K-Run's Park Me in First, better known as Uno, won the 132nd Westminster Kennel Club "Best in Show". This was the first time ever that a beagle had placed in the most honored spot. Handler Aaron Wilkerson did a fine job showing the dog and had great reason to celebrate this historic moment.
Lisa writes in with a very common question for people who are considering opening a doggie daycare:
Hello. I'm interested in starting a doggie daycare in Dutchess County, NY. My friend will be my partner. She is very impulsive and thinks this is going to be easy. I'm more concerned on finding the right place. What kind of place is the right place?? I've checked into two doggie day cares so far and one was in a warehouse with no outdoor grass and the dogs did their business inside. The other was in an old house/storage building with a lot of rooms, but small ones. Help!
While there is no easy answer here's what I told her:
Location. Location. Location.
You'll hear that a lot. Where your business is located can make or break you. Choose the right location and you can stand to make a lot of money; choose the wrong one and not only will you not be making any money but you could also find yourself in a long-term lease that you can't get out of which can set you up for financial ruin.
Do NOT take choosing a location lightly. It's probably the most important decision you'll have to make should you choose to open up your own doggie business. There are many, many factors to take into account - many of which you will have no control over.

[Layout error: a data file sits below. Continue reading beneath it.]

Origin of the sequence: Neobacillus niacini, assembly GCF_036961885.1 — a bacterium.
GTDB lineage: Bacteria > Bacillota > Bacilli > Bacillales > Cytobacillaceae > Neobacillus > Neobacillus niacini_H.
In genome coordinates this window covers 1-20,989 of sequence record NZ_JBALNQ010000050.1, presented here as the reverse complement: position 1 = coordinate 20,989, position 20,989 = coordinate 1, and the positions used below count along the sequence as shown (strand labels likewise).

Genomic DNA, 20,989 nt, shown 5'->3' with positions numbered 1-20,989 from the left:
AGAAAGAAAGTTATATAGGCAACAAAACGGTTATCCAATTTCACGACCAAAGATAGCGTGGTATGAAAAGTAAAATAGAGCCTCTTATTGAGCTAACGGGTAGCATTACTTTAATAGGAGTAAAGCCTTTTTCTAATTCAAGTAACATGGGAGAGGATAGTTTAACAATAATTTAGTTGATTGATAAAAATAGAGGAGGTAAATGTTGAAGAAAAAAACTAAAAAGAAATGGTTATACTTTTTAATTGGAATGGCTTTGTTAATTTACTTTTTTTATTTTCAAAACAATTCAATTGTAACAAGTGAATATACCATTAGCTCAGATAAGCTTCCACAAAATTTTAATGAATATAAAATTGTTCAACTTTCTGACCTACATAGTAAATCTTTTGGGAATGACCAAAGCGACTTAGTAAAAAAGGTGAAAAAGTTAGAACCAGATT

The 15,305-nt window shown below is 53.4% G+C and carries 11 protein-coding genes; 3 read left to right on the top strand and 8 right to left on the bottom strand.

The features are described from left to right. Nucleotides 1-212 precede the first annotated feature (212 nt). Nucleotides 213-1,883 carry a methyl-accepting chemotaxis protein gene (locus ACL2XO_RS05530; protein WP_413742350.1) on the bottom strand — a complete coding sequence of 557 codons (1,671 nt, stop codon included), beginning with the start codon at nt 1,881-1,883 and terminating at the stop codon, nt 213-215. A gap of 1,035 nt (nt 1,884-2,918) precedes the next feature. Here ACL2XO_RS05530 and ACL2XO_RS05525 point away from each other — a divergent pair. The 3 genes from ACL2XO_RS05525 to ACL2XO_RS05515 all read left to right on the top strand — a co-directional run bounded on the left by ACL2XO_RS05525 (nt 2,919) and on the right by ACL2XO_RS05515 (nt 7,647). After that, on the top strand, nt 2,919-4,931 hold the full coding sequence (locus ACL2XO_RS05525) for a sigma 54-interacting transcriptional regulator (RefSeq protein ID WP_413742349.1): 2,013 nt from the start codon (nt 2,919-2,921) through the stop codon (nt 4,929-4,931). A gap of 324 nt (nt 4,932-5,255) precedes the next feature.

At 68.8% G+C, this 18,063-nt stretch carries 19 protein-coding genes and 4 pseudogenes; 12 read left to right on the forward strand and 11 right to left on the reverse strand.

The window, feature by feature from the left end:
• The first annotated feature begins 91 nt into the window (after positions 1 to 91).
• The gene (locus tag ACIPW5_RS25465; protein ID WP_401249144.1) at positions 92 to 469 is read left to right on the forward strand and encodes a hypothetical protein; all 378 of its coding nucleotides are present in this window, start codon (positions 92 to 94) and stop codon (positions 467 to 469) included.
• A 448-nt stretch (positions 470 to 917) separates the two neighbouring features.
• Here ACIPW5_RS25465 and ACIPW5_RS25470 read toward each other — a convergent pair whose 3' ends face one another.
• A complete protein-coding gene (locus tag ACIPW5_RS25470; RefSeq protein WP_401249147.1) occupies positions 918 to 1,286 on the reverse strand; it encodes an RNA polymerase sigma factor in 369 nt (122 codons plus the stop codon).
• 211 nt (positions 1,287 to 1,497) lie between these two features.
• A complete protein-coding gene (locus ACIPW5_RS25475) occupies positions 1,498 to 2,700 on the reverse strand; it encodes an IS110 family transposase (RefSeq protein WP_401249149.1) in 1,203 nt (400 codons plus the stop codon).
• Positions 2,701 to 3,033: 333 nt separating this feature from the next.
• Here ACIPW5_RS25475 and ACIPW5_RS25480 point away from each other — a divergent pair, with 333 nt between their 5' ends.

Zoning and building permits will be the biggest obstacle. Neighbors don't look kindly on barking dogs all day and night. So even finding a place that is zoned right could take awhile. Then you have to figure out if it's the right fit for you.
There are some factors that you do have some control over. Consider some of these questions when looking around:
Is this location easily accessible?Can people get to you from major highways and streets?Does the location have a stop light or stop sign at the entrance so cars can get in and out quickly?How big is the building? Will it accommodate the number of dogs you anticipate having?Does it have an outdoor play area? Even if it does you cannot rely on it all of the time. Inclement weather such as rain, snow or heat will force you to keep all of the dogs indoors.If you're in a major city is there a lot of foot traffic in front of the building? In other words, can people in the city walk to your business on the way to catch their bus or train?
Additionally, if you're looking to offer overnight boarding ask yourself:
Is this location on the way to or from an airport? Travelers heading out of town for vacation are more likely to consider a place on the way to the airport as it's less running around before a trip.
And as I said, look out for long-term leases if you're not 100% sure that the location and business is going to work.
Obviously, you'll have 100 other questions that you'll need to answer. So do not be fooled into thinking that this is a walk in the park or a "sure thing". Opening a doggie daycare business is a serious business with real consequences. Is it easier then selling ice to Eskimos? Sure. But it still takes hard work, determination and an open mind.
If you have a question that you would like answered let us know. We'll see if we can answer it for you.